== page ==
Richard M. Ketchum

A long-time editor with American Heritage, Richard M. Ketchum is the author of the Revolutionary War classics Decisive Day: The Battle of Bunker Hill; The Winter Soldiers: The Battles for Trenton and Princeton; the award-winning New York Times Notable Book Saratoga: Turning Point of America's Revolutionary War; and, most recently, Divided Loyalties: How the American Revolution Came to New York. Born in Pittsburgh, Ketchum served in the Navy during World War II. He lives in Vermont.

Articles by this Contributor

More than two decades before the Revolution broke out, a group of Americans voted on a scheme to unite the colonies. For the rest of his life, Benjamin Franklin thought it could have prevented the war. It didn’t—but it did give us our Constitution. Read >>
Seeking the truth of an event in the memories of the people who lived it can be a maddening task—and an exhilarating one Read >>
The bombs that fell that Sunday didn’t just knock out some battleships; they roused America into a new age. Here is how the long, unforgettable day unfolded. Read >>
When one of the wealthiest men in the Colonies sided with the Patriot cause, he was called a “wretched and plundered tool of the Boston rebels.” Read >>
The brothers were expected to perform an almost impossible task, subduing a people of the same flesh and blood and heritage. Read >>
He was Irish, but with neither the proverbial charm nor the luck. Generals are not much known for the former quality, but the latter, as Napoleon suggested, is one no successful commander can be without. And John Sullivan was an officer whom luck simply passed by. Read >>
Crowds on both sides of the Atlantic shouted “Wilkes and Liberty!” after he was jailed and tossed out of Parliament for defending the rights of Colonists and the “middling and inferior sort of people who stand most in need of protection.” Read >>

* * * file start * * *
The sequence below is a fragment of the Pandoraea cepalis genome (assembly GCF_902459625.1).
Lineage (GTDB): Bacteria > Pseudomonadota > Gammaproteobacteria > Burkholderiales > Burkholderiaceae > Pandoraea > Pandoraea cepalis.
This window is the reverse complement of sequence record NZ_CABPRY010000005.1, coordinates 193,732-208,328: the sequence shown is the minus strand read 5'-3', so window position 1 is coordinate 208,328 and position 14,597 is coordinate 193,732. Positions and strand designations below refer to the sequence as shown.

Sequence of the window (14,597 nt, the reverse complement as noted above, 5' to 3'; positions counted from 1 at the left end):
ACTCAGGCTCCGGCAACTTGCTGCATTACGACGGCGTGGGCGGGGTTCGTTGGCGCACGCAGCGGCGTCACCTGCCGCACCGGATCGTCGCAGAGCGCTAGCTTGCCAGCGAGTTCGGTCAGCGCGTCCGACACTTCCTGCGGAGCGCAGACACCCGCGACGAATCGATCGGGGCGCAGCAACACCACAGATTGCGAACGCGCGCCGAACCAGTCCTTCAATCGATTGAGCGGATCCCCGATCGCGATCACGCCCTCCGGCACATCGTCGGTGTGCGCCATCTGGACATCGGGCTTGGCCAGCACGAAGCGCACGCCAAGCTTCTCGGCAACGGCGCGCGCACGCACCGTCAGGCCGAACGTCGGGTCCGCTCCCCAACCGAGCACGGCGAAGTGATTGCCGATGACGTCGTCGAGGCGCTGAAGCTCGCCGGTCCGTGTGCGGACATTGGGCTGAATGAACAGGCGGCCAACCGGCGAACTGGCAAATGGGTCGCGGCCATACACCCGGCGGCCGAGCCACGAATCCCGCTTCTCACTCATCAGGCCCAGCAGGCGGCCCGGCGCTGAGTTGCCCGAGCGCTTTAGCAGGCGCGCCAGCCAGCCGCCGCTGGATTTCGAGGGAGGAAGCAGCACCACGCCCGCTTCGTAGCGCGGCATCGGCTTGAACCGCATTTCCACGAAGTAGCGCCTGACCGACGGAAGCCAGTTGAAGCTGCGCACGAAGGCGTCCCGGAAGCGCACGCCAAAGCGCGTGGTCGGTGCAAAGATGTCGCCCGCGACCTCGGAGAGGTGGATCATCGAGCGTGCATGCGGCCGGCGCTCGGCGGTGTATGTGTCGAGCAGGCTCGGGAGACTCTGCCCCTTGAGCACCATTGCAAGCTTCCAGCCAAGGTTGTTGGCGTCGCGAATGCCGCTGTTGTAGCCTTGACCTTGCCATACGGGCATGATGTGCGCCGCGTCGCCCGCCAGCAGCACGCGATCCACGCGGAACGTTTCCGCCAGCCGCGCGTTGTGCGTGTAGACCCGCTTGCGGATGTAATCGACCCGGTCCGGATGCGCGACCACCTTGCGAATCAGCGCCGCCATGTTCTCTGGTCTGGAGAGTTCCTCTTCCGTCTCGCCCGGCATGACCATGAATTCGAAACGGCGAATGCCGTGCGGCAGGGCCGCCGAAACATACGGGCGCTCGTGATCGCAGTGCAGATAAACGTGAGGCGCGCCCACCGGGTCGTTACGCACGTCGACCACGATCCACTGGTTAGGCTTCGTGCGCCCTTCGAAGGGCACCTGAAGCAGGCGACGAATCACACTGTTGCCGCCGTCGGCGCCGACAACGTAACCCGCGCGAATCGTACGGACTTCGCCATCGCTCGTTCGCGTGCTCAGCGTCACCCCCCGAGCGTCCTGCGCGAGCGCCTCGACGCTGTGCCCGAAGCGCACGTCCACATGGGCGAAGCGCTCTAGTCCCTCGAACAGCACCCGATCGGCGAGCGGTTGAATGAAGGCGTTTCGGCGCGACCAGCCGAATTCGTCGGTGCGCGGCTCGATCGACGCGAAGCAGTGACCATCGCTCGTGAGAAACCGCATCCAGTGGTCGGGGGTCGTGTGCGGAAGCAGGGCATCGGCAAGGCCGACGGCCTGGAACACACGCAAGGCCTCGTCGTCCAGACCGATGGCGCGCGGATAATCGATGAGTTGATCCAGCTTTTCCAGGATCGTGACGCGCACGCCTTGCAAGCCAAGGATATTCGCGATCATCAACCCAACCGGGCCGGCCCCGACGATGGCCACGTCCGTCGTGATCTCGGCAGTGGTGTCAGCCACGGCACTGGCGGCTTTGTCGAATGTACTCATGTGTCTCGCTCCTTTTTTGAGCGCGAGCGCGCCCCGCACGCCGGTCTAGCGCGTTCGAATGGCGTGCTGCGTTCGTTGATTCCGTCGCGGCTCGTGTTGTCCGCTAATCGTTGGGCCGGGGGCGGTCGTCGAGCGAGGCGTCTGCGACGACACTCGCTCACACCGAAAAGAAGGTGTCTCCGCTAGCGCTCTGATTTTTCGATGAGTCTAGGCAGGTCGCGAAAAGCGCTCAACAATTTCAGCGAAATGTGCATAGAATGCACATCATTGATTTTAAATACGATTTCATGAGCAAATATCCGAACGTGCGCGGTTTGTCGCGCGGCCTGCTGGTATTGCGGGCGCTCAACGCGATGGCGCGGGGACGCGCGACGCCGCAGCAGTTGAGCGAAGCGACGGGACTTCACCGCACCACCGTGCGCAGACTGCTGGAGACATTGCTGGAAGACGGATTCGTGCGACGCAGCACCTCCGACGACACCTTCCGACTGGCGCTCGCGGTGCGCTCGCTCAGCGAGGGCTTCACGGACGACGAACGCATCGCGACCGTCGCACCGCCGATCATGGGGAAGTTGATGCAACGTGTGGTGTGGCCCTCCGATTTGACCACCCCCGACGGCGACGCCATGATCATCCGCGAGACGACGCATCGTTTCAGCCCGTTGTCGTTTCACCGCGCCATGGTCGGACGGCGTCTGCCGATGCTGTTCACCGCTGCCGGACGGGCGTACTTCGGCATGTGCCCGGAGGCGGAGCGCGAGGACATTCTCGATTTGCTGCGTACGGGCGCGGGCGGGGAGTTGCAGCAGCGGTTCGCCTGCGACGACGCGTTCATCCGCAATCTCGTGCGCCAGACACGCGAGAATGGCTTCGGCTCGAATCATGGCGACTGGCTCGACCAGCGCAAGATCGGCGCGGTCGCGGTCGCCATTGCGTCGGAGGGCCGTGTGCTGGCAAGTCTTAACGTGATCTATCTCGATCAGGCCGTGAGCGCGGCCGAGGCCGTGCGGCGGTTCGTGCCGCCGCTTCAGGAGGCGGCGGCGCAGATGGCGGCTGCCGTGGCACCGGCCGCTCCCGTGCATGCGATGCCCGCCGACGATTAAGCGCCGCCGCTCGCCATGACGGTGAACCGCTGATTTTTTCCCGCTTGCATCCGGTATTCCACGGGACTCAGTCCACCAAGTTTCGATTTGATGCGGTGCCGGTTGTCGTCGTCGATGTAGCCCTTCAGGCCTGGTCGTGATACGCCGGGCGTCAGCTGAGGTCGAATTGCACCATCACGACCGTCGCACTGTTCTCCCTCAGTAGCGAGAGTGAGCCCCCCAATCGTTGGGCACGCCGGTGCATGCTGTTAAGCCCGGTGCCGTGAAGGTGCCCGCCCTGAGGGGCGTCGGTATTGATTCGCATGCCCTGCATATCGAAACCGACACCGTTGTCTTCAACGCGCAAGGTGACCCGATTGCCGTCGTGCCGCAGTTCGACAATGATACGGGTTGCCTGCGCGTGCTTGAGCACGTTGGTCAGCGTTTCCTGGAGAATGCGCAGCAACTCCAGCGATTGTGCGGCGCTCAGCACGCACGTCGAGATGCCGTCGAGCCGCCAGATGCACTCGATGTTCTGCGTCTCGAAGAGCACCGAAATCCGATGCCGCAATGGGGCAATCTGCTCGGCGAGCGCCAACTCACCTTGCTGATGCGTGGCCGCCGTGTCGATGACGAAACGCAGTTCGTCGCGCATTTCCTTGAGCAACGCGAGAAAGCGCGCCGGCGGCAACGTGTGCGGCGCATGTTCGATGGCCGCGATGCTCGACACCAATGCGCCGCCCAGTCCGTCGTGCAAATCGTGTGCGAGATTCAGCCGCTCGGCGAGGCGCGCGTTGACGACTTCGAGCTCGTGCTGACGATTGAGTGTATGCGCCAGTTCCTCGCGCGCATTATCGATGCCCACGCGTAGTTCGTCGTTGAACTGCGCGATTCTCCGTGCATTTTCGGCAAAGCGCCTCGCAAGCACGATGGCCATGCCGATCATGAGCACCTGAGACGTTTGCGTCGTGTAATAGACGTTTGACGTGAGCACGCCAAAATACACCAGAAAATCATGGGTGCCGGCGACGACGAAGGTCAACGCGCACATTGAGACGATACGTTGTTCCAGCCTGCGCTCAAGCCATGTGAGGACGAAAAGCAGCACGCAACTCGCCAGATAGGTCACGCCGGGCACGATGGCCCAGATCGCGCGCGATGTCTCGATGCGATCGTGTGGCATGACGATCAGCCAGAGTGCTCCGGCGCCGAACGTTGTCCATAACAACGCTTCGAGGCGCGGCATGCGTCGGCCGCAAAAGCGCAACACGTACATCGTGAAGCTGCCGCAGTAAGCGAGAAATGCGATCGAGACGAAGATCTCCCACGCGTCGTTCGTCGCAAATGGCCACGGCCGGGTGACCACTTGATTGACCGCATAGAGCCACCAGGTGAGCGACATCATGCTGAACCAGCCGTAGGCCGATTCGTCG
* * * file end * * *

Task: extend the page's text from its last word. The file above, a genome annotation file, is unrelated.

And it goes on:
Credited with shouting “Don’t fire until you see the whites of their eyes!” at Bunker Hill, he was perhaps the most experienced general in the American army. But “Old Put” was not without his faults. Read >>
Courageous and resourceful, the Marquis was bred for better things than defeat at the hands of rebellious provincials. Read >>
Clark’s career was like the passage of a meteor—a quick, fiery moment that lit up the heavens for all to see and wonder at, then vanishing in oblivion. Read >>
When British dragoons captured this brilliant and ambitious general, it put an end to his ambition to replace Washington as commander-in-chief. Read >>
The British Prime Minister for most of the Revolution was fiercely loyal to King George, but had no stomach for war. Read >>
Common Sense was a bestseller and turned the tide of public feeling toward independence, but for its author fame was followed by ingratitude. Read >>
Overcoming painful ailments, Greene emerged from the Revolution with a military reputation second only to that of George Washington. Read >>
A domino theory, distant wilderness warfare, the notion of “defensive enclaves,” hawks, doves, hired mercenaries, possible intervention by hostile powers, a Little trouble telling friendly natives from unfriendly—George III went through the whole routine Read >>
Warren took the lead in creating the Massachusetts Provincial Congress. Refusing to leave Boston like the other radical leaders, he died in the fighting on Breed's Hill in 1775 Read >>
The British commander-in-chief at the beginning of the Revolution was popular and conscientious, but events were beyond his control. Read >>
You are conducting secret peace talks with the enemy in the midst of an unpopular and interminable foreign war. The American field commander is throwing every obstacle in your path. Then, just as the talks are getting somewhere, the President orders you home. What do you do now? Read >>
On the site where Pierre L’Enfant once envisioned a pantheon, the nation’s heroes are being assembled in the form of a Read >>
Gravely ill, John C. Calhoun came to the Senate one last time to call for the South and North to part ways while still equals. Read >>
Sixty-five years before the bomb destroyed Hiroshima, a medicine man from Sf. Louis dreamed up a weapons system “so terrible and devastating” as to banish war forever. He would be, he modestly admitted, the savior of mankind Read >>

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